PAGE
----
Not all internal object types are listed in the __builtin__ structure, no. You won't find the method type there either, nor the generator type, or many others. Only names that you'd actually use in your Python code are listed in that namespace. Some such types are listed in the types module, but the iterator type isn't, because, as the source states: # ...


3

Use os.path.expanduser() function to get a full valid path with "~" resolved and pass this to open() new_file = open(os.path.expanduser("~/Documents/")+name2+".txt", "a+") this will resolve "~" to something like /home/user and join it with the rest of the path elements.


3

This is because raw_input returns a str and you want an int. You can fix this: Hours = int(raw_input('Enter the value of Hours: \n')) Rate = int(raw_input('Enter the value of Rate: \n')) Pay = Hours * Rate Pay = round(Pay, 2) print Pay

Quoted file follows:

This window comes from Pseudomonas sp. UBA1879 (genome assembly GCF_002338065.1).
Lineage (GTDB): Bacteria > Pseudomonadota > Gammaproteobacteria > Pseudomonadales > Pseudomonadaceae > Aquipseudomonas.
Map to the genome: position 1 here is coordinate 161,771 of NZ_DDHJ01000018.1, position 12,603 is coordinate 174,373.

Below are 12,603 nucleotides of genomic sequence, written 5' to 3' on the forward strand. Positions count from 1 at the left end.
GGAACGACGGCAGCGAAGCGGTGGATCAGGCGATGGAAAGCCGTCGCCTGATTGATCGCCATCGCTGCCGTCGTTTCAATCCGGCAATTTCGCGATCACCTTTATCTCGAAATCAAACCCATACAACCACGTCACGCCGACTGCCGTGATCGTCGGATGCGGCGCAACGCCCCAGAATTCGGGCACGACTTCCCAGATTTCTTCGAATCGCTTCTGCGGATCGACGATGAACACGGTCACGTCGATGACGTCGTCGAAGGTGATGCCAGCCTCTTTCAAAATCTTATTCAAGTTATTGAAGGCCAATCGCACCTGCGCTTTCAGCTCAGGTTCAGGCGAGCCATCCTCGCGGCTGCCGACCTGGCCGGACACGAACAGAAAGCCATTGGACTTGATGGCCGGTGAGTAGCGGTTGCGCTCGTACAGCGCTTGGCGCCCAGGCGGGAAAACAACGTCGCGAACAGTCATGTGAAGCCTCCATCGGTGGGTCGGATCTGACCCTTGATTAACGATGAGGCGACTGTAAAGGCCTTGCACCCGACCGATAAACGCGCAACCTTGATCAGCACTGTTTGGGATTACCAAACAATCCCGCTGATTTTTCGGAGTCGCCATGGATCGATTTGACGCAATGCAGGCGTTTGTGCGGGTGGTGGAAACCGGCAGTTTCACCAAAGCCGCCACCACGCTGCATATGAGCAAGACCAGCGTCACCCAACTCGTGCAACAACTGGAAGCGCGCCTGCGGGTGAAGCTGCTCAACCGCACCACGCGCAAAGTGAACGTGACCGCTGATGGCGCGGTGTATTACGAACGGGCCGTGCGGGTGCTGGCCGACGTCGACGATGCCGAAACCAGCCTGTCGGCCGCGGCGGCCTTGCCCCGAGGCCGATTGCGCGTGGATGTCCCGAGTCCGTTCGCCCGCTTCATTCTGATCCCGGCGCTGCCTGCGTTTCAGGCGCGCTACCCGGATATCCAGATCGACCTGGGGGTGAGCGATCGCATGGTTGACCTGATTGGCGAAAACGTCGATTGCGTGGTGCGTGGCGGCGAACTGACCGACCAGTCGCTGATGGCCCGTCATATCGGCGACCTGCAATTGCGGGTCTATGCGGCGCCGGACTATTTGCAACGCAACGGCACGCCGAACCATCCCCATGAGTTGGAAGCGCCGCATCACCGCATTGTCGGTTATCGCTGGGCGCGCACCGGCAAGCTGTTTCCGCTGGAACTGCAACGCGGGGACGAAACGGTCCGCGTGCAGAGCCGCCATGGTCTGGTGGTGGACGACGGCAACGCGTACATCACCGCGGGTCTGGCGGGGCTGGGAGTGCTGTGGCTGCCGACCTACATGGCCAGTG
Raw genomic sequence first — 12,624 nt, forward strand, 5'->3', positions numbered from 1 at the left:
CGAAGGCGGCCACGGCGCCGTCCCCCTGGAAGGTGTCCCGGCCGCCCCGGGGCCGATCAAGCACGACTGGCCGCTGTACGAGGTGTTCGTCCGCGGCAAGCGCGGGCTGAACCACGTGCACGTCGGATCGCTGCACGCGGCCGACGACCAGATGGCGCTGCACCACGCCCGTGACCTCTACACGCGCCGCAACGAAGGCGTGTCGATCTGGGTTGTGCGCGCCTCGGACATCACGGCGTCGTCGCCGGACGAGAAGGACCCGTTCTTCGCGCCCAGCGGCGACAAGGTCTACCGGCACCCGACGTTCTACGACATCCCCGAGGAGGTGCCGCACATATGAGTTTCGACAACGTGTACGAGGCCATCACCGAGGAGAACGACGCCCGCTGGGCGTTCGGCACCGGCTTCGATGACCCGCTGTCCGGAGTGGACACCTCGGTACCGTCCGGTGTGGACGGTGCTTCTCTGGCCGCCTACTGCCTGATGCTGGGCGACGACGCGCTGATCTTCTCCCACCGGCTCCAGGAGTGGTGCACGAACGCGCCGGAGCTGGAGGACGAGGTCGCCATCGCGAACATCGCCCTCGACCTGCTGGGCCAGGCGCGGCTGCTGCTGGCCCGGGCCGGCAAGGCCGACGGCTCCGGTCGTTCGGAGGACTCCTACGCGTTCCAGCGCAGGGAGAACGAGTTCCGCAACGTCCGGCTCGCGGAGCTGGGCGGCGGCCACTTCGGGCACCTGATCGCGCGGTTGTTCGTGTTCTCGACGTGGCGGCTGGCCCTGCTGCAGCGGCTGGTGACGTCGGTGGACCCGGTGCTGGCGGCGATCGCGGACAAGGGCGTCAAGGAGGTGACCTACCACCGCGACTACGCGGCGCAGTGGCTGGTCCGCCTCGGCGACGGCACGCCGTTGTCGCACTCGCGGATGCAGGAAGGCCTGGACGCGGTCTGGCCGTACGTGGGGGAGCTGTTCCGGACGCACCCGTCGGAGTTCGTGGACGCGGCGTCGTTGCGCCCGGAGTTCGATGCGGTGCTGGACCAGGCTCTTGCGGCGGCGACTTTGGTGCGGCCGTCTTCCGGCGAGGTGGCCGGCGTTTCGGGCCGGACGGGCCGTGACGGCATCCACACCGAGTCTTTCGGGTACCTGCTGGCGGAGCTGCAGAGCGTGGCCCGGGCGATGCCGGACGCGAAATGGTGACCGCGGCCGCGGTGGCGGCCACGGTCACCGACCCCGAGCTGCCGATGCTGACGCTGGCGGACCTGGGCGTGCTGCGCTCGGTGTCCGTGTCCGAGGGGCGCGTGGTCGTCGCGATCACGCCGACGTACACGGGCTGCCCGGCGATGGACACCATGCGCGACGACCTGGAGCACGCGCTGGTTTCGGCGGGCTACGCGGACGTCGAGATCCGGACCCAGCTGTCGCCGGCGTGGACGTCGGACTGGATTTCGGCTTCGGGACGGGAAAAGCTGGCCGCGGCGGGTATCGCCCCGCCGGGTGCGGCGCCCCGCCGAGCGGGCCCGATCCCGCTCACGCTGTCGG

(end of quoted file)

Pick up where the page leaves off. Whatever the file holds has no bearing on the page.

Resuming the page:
3

Write a tearDown method: https://docs.python.org/3/library/unittest.html#unittest.TestCase.tearDown def tearDown(self): import os os.remove('some_file_to_test') Also have a look at the tempfile module and see if it's useful in this case.


2

This seems like an XY problem. I suspect that you could more easily create the correct output directly from your Java program. If you want help with that, please post a new question with your Java code illustrating what you are trying to do there. To answer this question directly, the problem is that print() calls str() to create a string representation of ...


2

I can guess, but you might want to tell us what kind of error you get when you execute the code (just a heads up for the next time you ask a question). There's a couple of mistakes: 1) The syntax of try all_digits is True: is wrong. The "try" statement should look like this: try: <your code> except <type of exception to catch>: ...


2

You can't. What you can do, is create another method and add that in list_display. From its documentation, list_display can take four kinds of values: A field of the model A callable (a function, or a lambda) that will take a model instance. The name of an attribute of the model class (this can be any function in the model class). The name of an attribute ...